The Impact of Small and Medium Enterprises in Nigeria’s Economy

The term ‘’Small and Medium organization’’ is frequently used within the business environment, however it is very important to note that the term ‘’small’’ is subjective and can mean different sizes in different economies as well as countries (Ongori and Lutham 2009, p. 94). Within the European Union the maximum number of employees for an SME is 250 employees (Oyelaran-Oyeyinka et al, 2007), where as in the United States its fewer than 500 employees (Etuk, Reuben Ufot et al, 2014, pp 658-658).

In relation to Nigeria a small and medium-sized enterprise can be defined as a non-subsidiary as well as an independent firm which employs less 100 employees (Banji, 2008. Pp 16-17).To even be more specific the Nigerian National Council of Industry in 2003 described the small enterprise to have employees of about 11 to 35 (Ignisi,2002; Qureshi, 2012; Caiying and Wang, 2014).

Financial assets or monetary values can also be used to determine if a firm falls under the category of small, medium or big enterprises (Tom Gibson et al, 2008.pp 3-6). In the European Union the turnover of a small enterprises (10-49 employees) should not exceed EUR 10 million and the balance sheets should not be more than EUR 2 million. (OECD, 2005, page 17.)

However in Nigeria is different as the turnover of a small enterprises (11-35 employees) should not exceed Naira 10 million and the balance sheets should not be more than Naira 50 million including the cost of the land as specified by the Central Bank of Nigeria, 2005 (Ignisi,2002; Qureshi, 2012; Caiying and Wang, 2014).

There are constant claims by economic analysts that small scale firms are more efficient as well as effective at creating quality jobs, innovative, have a faster growth rate as compared to larger firms (Zoltan J. at al, 1988, pp 678-690), However these claims have also been questioned by even more scholars taking into consideration the rate at which small companies are not insulated to the risk of easily failing (Eric T. Wagner, 2013).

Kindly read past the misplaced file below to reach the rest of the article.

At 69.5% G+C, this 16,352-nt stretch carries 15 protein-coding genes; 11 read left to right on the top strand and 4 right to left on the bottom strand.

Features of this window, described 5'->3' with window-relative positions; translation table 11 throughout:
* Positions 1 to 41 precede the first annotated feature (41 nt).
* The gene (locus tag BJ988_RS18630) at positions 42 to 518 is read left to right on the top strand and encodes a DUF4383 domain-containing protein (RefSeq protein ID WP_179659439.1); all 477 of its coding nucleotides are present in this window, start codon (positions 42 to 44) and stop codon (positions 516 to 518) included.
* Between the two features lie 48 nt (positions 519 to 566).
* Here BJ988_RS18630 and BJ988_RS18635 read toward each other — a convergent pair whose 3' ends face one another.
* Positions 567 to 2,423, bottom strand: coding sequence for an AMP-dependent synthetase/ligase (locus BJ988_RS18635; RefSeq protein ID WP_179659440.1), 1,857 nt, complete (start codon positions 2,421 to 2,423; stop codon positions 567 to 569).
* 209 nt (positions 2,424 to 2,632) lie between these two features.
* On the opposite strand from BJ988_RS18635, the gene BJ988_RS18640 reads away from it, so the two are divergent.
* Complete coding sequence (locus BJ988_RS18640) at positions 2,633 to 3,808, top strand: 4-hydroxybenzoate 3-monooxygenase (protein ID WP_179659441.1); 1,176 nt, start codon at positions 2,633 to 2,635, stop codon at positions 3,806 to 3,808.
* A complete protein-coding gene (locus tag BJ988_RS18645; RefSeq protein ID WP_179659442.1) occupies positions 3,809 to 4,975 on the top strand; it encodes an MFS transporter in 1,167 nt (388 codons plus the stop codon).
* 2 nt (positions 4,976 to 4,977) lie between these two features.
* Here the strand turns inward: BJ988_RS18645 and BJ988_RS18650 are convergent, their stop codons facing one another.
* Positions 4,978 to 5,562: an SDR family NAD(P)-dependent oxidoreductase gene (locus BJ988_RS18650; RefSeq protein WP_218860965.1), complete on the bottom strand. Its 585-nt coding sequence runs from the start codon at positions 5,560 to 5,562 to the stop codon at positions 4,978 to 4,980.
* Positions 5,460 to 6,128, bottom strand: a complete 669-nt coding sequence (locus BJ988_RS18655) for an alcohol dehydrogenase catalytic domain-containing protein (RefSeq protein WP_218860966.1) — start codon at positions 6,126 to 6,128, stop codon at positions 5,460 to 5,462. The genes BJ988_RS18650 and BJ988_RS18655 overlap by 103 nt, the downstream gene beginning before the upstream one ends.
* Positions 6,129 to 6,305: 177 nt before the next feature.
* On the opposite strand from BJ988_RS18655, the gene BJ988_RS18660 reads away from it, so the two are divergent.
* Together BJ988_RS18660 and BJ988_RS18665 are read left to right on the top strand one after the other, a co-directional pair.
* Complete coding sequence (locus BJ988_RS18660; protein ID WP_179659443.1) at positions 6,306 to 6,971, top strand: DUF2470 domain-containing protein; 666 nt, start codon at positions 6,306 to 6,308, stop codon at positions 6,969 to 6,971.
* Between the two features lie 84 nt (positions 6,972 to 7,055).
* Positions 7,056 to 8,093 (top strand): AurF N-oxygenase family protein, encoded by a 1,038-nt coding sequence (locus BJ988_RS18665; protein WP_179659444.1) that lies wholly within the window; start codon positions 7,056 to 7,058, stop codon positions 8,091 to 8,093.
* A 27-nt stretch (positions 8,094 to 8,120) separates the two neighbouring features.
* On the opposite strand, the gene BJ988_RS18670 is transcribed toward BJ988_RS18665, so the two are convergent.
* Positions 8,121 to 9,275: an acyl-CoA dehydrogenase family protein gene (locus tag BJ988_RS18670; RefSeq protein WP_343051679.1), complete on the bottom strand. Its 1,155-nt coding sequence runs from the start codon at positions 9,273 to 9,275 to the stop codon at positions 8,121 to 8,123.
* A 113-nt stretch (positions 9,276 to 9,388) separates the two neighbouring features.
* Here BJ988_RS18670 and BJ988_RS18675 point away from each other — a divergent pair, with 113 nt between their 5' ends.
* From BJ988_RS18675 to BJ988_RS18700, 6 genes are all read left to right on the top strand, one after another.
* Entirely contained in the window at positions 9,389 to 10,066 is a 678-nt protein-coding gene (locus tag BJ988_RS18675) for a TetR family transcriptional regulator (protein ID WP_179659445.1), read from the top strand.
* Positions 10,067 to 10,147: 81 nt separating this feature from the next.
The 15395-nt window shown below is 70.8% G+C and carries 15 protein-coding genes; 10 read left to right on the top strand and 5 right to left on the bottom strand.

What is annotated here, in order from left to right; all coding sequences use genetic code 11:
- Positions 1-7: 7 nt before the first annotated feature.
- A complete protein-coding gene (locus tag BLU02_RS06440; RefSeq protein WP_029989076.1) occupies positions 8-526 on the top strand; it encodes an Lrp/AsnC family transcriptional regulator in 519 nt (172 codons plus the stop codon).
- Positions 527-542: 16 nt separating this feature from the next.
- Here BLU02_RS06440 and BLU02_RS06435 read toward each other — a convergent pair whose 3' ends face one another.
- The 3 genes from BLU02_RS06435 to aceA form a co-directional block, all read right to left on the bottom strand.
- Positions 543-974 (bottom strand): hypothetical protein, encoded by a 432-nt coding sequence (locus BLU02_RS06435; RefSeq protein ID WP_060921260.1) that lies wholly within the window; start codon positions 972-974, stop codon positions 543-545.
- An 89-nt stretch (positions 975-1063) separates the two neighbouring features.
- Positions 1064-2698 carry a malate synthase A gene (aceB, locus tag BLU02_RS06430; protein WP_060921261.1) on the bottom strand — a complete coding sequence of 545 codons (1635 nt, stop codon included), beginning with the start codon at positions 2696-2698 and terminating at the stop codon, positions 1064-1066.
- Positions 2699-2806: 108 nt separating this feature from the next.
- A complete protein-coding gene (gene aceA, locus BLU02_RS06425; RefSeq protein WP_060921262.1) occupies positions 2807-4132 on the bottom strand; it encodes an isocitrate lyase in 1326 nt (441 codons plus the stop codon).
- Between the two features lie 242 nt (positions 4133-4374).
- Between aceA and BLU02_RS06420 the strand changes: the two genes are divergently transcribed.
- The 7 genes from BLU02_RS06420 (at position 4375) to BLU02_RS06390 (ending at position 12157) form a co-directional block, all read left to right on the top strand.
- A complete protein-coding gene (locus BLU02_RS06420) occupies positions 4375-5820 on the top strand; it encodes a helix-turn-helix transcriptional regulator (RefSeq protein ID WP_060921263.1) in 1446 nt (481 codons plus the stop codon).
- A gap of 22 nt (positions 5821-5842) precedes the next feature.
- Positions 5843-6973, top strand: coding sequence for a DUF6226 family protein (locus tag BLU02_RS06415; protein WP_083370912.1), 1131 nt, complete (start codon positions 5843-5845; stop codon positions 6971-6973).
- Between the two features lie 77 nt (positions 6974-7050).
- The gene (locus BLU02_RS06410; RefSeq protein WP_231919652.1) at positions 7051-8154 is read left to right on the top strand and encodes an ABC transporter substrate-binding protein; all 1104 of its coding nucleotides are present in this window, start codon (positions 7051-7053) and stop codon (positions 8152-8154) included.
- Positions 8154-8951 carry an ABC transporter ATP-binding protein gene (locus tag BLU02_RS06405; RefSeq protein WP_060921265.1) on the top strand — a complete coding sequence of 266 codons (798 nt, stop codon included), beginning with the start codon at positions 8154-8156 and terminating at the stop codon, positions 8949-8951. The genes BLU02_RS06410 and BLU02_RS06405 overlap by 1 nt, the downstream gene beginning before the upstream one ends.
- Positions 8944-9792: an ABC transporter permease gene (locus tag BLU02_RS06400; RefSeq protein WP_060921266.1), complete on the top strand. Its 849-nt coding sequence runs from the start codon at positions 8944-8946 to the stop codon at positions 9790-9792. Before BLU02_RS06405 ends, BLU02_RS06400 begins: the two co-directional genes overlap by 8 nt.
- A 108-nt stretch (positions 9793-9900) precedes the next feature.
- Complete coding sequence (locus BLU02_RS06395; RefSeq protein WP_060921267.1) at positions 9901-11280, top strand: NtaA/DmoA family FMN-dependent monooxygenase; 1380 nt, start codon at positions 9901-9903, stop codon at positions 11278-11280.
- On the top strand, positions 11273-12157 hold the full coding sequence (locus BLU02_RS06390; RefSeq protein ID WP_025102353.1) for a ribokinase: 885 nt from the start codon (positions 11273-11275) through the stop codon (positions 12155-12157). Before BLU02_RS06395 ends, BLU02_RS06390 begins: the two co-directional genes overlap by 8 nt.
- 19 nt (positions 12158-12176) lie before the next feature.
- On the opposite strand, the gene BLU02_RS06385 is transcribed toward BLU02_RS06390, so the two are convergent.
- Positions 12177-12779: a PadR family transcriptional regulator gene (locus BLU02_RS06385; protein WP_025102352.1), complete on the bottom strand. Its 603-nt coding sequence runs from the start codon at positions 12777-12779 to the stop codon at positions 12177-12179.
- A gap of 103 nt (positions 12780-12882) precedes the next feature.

According to Sundar and Kumar, 2012, statistics have however proven over and over again that the small firms play a significant role in the overall success of an economy of any nation taking into consideration the number of people these small firms employ as well as the fact that most firms start of as small and eventually grow and become very big. It has to be emphasized that the economic contribution of the small enterprises depend critically on initial success in their home markets (Ayozie Daniel, 2013.pp 7-9).

In Nigeria there are respectable big corporations like, Adebowale Electricals, Doyin Groups of Companies, Dangote Groups, Eleganza Nigeria Limited, as well as JOAS Electrical Industry Limited which all at the beginning started off as small but are now very huge. Such firms are perfect reason why countries like Nigeria should continue supporting small organizations because in the long-term the whole economy is likely to rip enormous benefits (Johari, 2012).

Continuous arguments relating to the overall business environment in any given country has apparently caused some countries to question whether taxpayer or foundation moneys should be spent on small industry initiatives (Hallberg, 2000; Sundar and Kumar, 2012). In most countries policies related to the support of small industry are still in development but currently unclear because they haven’t quantified the actual benefit of small scale industries into the overall economic development of the country(Abubakar and Yahya, 2013)..